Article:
Skip to main content


Showing posts from November, 2017

Aging Curves For IndyCar Drivers

Aging curves are very popular on baseball analytics sites like Fangraphs and Baseball Prospectus. They give a forecast as to how a typical player ages over time and how their batting average, WAR, or some other statistic might change with the seasons to come. They give a best guess as to how a player will age, so while it is by no means a perfect representation of player aging, it is helpful. The real benefit of aging curves are that they can help us forecast a player's (or driver's in our case) performance in future seasons based on how he's performed so far. No one has really tried to do the same for IndyCar, though David at Motorsports Analytics has done something similar for NASCAR, so I thought I'd give it a try. 
The basic technique behind constructing an aging curve is this: look at back to back seasons for many different drivers and see how a statistic (for example average finishing position or AFP) changes between those years. Put these "changes" in…

Don't Try to Predict Where a Driver Will Finish Based on Where He's Starting

The general consensus has always been that the higher up you start in the grid, the higher you'll finish in the race. This makes sense. The fastest cars qualify at the front of the grid and we expect them to perform well in the race too. But what exactly is the relationship between starting position and finishing position? Can we tell a lot about where a driver is likely to finish based on where he starts? These are a couple of the questions I want to look at today.

Graph of the Day: Age of the IndyCar Champion Over Time

Graph of the Day is a short piece where I post an interesting graph for chart I came across while doing research. Today's graph looks out how the age of the IndyCar champion has changed over the years. 
Before Newgarden's title at the age of 26, it appeared the age of the champion was rising ever so slightly on average. Newgarden was the fifth youngest champion since the year 2000.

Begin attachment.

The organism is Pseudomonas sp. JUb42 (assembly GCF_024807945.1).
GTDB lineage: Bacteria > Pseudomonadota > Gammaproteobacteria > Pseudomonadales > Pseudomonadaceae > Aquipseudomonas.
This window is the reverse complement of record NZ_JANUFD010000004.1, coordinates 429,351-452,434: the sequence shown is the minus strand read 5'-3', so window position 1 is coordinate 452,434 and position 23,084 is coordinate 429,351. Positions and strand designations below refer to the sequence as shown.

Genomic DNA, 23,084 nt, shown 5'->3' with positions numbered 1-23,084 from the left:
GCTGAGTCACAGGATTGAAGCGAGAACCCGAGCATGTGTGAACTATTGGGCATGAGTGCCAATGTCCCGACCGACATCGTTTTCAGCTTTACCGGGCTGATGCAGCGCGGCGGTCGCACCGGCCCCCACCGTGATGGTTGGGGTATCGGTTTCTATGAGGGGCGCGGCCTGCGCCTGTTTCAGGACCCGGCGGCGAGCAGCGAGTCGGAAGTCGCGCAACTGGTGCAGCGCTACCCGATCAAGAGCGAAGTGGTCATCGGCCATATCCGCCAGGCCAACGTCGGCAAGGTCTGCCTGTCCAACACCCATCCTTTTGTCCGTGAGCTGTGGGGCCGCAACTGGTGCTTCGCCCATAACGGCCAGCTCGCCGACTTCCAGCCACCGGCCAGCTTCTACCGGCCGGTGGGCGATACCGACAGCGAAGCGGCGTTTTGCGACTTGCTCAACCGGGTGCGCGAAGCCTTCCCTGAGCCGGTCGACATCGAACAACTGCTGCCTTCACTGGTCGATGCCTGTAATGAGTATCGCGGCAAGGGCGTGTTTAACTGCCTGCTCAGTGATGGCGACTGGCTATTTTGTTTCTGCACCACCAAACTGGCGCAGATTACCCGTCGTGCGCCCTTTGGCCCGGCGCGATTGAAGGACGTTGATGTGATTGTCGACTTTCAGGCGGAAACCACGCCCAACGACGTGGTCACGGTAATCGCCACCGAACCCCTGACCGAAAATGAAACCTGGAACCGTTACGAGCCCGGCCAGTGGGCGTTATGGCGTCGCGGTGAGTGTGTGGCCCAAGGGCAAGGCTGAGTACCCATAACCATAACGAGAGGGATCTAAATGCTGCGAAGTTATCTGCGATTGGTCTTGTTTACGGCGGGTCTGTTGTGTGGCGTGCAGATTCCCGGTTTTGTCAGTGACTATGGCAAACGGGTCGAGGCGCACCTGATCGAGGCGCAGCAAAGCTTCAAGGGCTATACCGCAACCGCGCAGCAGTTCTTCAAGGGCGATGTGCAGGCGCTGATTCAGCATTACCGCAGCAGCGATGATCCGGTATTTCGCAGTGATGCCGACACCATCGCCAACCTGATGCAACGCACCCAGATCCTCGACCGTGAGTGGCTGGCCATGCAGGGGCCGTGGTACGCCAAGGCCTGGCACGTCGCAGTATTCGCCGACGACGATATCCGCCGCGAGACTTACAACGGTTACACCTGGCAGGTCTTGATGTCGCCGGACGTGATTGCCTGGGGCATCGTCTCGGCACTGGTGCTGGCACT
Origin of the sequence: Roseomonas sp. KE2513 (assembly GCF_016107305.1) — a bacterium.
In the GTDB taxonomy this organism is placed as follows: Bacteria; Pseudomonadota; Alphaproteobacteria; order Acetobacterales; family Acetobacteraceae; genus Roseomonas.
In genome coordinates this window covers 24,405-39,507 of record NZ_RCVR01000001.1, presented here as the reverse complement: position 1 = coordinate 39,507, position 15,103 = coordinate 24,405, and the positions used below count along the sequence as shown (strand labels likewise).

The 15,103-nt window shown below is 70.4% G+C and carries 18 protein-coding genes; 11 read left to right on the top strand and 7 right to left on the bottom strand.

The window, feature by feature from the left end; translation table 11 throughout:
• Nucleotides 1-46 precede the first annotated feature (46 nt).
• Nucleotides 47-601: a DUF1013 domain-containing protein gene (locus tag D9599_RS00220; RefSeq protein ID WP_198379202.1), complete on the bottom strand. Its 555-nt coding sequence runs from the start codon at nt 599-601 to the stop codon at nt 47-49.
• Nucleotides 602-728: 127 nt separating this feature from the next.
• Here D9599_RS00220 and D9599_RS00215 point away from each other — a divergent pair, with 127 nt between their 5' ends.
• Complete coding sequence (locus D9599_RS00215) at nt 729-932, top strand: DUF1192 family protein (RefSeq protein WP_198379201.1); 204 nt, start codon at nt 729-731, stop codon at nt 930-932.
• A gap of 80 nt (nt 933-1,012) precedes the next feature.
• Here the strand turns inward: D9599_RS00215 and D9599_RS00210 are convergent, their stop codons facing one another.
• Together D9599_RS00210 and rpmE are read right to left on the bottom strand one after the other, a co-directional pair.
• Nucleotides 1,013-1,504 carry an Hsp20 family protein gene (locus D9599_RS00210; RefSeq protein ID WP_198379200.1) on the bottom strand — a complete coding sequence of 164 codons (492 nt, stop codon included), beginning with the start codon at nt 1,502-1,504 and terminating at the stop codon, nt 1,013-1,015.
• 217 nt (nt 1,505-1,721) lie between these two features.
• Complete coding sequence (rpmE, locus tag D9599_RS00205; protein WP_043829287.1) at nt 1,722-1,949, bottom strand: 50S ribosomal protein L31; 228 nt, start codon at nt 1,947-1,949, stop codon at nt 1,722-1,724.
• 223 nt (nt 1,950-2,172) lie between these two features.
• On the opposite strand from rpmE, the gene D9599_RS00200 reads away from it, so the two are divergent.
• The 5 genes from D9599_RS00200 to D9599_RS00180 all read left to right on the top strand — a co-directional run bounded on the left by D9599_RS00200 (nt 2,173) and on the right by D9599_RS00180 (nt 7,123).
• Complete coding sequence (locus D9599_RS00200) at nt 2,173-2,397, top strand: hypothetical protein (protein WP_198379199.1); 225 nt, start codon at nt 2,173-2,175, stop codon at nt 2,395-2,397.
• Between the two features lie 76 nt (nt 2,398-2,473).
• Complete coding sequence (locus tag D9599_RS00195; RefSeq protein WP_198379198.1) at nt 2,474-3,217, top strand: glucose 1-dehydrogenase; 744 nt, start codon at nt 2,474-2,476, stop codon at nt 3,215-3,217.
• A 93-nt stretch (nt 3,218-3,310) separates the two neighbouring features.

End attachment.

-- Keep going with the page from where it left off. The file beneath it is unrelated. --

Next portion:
It'll be interesting to see how the younger drivers in the series (Newgarden, Rahal, Rossi) change this trend over time. As the veteran drivers start to retire, I'd expect the average age of the series champ to tick down a little.
by Drew

A Better Measure of Season Competitiveness in IndyCar

In the last article I wrote, I talked about a way to measure the competitiveness of a given IndyCar season. If you haven't read that article, I would recommend doing so before continuing with this one. That measure was a fairly good first attempt at measuring competitiveness: it gave a good idea of the spread of the field and how dominant the champion was. Kyle Brown, a fellow IndyCar blogger who focuses on the statistics and data of the sport, left a comment on that post suggesting a different approach to measuring competitiveness that built off of what I started with.

Competitiveness in IndyCar

This year's IndyCar championship came right down to the wire. There were multiple drivers in the hunt heading into Sonoma and Josef Newgarden ended up winning the title by just 13 points. Helio Castroneves, who finished fourth in the championship, was less than 50 points behind Newgarden when the checkered flag flew. This was a highly contested championship, and it got me thinking about competitiveness within an IndyCar season. There are definitely seasons where there is a dominant driver and ones where multiple drivers are battling it out all season and everyone is close.